Dear Reader, I wonder what you get up to on a wet Friday evening? I am fairly sure that what you won’t be doing is standing in your back garden with a camera, while your husband shines a torch onto a small gathering of garden snails beside the water butt. But as I gazed out of my kitchen window yesterday, I was astonished to see a positive molluscan invasion taking place, as a wide variety of slugs and snails eased themselves out of their cozy nooks and headed across the patio.
The slugs started to emerge before it was even dark, with one intrepid individual making his way to the bird table at about five o’clock.
Now, the first thing that you might notice is that the slug above is not, in fact, black. This is what’s known as the red form, and is by far the commonest slug in my garden. The dainty tomato-red skirt is the giveaway, and when disturbed, the slug bunches itself up into a tight little mound until you go away. Here, s/he (for slugs are hermaphrodite) is tucking into a suet pellet, knocked to the floor by a boisterous starling. This is a clue to the way that these creatures feed – they are not interested in your new carrot seedlings or your tender plantlets, preferring decaying plant matter, carrion, and dung. For those of you in other parts of the country, this is what a Large Black Slug looks like when it’s actually black:
I’ve seen these slugs in Devon, and I thought that they were rather beautiful, as they made their stately way down the road after a shower. They seem to have been carved out of coal.
Now, the slug below is also innocent of vegetable munching:
It’s difficult to see on the photo, but this slug has a speckled back, and when interrupted in its mission, it contracts into a characteristic bell-shape when viewed from the end. Bourguignat’s Slug, again, feeds largely on decaying matter.
So, in my garden, there is only one real culprit in the case of the missing angelica (chewed to the ground within two days of planting), or the disappearing borage mystery (there one day, gone the next).
The Garden Snail, Cornu aspersum, grows fine and healthy in my garden, and by night can be seen advancing at considerable speed towards the plants. There is nothing that s/he likes better than the evening after I’ve been to the garden centre.S/he is the cause of more bad language than any other creature in the garden (apart from the little black cat that keeps harrassing my frogs).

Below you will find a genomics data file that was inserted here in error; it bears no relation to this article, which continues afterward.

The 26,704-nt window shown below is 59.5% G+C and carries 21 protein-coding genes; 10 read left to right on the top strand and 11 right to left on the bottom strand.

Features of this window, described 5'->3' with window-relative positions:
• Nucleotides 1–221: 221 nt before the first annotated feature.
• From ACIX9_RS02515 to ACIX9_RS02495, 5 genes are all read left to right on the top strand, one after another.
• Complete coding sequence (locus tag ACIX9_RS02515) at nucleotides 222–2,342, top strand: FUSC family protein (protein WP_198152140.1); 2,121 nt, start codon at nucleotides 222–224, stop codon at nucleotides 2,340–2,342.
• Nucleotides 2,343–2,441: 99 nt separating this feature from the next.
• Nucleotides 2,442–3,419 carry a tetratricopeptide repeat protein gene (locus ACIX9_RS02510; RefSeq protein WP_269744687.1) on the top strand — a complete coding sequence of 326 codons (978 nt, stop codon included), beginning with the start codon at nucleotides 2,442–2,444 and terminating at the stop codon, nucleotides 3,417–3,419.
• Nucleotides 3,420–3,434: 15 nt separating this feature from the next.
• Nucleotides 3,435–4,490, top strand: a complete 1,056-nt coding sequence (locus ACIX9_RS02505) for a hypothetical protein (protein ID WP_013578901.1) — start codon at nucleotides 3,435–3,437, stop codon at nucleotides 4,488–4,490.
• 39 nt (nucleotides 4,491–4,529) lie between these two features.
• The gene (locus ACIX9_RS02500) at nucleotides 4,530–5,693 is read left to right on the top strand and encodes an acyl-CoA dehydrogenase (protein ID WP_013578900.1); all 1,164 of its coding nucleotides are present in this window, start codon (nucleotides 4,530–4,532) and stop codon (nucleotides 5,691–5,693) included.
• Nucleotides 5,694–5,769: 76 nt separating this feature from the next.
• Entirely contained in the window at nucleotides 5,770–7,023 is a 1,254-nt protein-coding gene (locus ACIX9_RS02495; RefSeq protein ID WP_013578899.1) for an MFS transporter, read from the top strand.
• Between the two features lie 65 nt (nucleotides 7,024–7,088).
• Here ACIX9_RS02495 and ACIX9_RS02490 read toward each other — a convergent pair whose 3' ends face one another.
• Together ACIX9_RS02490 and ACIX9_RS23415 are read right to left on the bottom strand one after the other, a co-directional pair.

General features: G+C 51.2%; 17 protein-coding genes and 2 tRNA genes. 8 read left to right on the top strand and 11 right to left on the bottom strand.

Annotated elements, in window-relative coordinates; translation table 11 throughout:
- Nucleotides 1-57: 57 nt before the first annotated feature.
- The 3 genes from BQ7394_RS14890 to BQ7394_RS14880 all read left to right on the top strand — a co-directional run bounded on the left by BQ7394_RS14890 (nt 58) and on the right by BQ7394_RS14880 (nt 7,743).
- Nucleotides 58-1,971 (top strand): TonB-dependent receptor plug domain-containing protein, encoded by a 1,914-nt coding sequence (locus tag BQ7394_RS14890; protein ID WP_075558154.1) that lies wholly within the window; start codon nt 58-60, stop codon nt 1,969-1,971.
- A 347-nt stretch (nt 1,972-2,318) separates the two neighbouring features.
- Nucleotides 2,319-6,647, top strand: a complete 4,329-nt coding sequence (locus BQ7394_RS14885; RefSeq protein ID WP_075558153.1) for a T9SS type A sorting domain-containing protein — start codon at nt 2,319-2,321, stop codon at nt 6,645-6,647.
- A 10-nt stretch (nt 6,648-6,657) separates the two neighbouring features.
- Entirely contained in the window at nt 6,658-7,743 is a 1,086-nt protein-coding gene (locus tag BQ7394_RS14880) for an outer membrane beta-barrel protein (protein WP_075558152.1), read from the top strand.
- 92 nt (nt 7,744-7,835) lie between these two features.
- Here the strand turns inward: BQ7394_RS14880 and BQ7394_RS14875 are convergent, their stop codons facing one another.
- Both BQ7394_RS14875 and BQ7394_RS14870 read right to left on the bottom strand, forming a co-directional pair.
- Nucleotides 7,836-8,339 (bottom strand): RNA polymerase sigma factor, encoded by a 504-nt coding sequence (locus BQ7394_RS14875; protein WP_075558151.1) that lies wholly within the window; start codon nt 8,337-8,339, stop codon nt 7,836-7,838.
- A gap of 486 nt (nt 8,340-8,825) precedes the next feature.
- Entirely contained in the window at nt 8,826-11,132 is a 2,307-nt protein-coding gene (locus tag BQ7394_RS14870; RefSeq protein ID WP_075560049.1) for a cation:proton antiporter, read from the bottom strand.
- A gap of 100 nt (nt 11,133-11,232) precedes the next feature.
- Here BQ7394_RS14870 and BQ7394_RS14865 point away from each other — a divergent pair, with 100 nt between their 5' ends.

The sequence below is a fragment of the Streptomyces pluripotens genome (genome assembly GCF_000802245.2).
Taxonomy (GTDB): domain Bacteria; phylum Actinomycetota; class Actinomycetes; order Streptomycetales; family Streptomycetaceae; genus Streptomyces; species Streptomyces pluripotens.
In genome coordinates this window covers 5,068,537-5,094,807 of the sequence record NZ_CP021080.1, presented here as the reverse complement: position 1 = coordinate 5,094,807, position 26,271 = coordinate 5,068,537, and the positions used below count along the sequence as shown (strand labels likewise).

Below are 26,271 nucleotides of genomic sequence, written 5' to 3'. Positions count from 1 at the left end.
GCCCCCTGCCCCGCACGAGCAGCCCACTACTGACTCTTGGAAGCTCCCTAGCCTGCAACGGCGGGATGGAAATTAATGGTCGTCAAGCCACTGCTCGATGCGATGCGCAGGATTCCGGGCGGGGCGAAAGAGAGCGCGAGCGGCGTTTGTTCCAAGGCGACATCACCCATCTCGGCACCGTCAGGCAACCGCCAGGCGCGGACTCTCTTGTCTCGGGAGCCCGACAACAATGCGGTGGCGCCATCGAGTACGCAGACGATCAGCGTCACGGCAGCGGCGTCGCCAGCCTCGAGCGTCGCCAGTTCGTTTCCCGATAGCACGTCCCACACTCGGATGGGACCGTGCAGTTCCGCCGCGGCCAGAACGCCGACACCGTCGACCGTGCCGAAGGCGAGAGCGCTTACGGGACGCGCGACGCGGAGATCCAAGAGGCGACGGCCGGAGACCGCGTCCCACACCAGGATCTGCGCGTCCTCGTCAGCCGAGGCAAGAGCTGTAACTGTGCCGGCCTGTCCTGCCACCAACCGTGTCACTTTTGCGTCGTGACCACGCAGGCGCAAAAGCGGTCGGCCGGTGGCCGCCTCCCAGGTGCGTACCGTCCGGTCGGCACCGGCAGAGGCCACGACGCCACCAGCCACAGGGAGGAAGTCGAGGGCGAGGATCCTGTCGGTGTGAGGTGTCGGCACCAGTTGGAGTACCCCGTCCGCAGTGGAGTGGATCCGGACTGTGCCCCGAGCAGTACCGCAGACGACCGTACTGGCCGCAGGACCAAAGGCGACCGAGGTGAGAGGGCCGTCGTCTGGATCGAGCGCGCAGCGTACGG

And yet. What an extraordinary creature s/he is. When it got too dark and the rain started up again, I brought a selection of slugs and snails into the kitchen, to see if I could get some photos and make sure that I had the species right. The slugs sat sadly at the bottom of the tray, resigned to fate. The snail had other ideas.
The snail soon unfurled from its shell and decided to make a break for it. When I tried to pick it up and put it back , the suction from its foot was so strong that I lifted the whole tray, slugs and all. I decided to watch it make its way around the rim, and found myself fascinated by the way that it used its eye stalks to try to work out what was going on. The eyes are fairly basic but enable the snail to tell dark from light, and, coupled with the lower sensory organs (which can smell and taste) the snail is able to explore its environment very efficiently.
It’s known that snails can find their way home from a considerable distance (certainly from several hundred metres) so this story amused me. Throwing snails into your neighbour’s garden is not only rude, but ineffective.
Last year, I found this snail wandering across the path.
These are much less common in my garden, but how exquisite they are, banded in strawberry-pink and chocolate-brown. These snails cause very little damage, and in Dorset, where my parents live, they seem to be the dominant kind, appearing in every possible combination of brown and yellow, white and green.
Most people loathe the poor slug, harmless or not. Our relationship with snails is more ambivalent. Many children love their slowness, the way that they can disappear within their shells, the way that their eyes peer around myopically. Yet, they too can wreak havoc, especially in the vegetable garden.
As I looked at the snail in my kitchen, who was now heading towards the butter dish with a surprising turn of speed, I knew that I was going to live and let live, in spite of the plant damage. Anything that I did to the Garden Snails would also kill all the other molluscs who were actually helping by tidying up the garden. And whenever I visit the garden after dark, I hear the plop-plop of frogs diving back into the pond, disturbed in the middle of a slug and snail hunting spree. How can I risk hurting the frogs?
These are all very rational reasons for not declaring biocide on the Garden Snails, but there was something else. I realised that I had never really looked at a snail before. ‘My’ snail seemed to be a determined individual, exploring the environment with all the senses at its disposal. S/he moved with a sinous grace, rising up, bowing down, all the time gliding along on a single muscular foot, seemingly without effort. I was entranced by the gyrating eye-stalks, the way that the lower tentacles extended and retracted in a kind of ballet.
Once I have truly seen any creature, I can’t find it in myself to want to destroy it.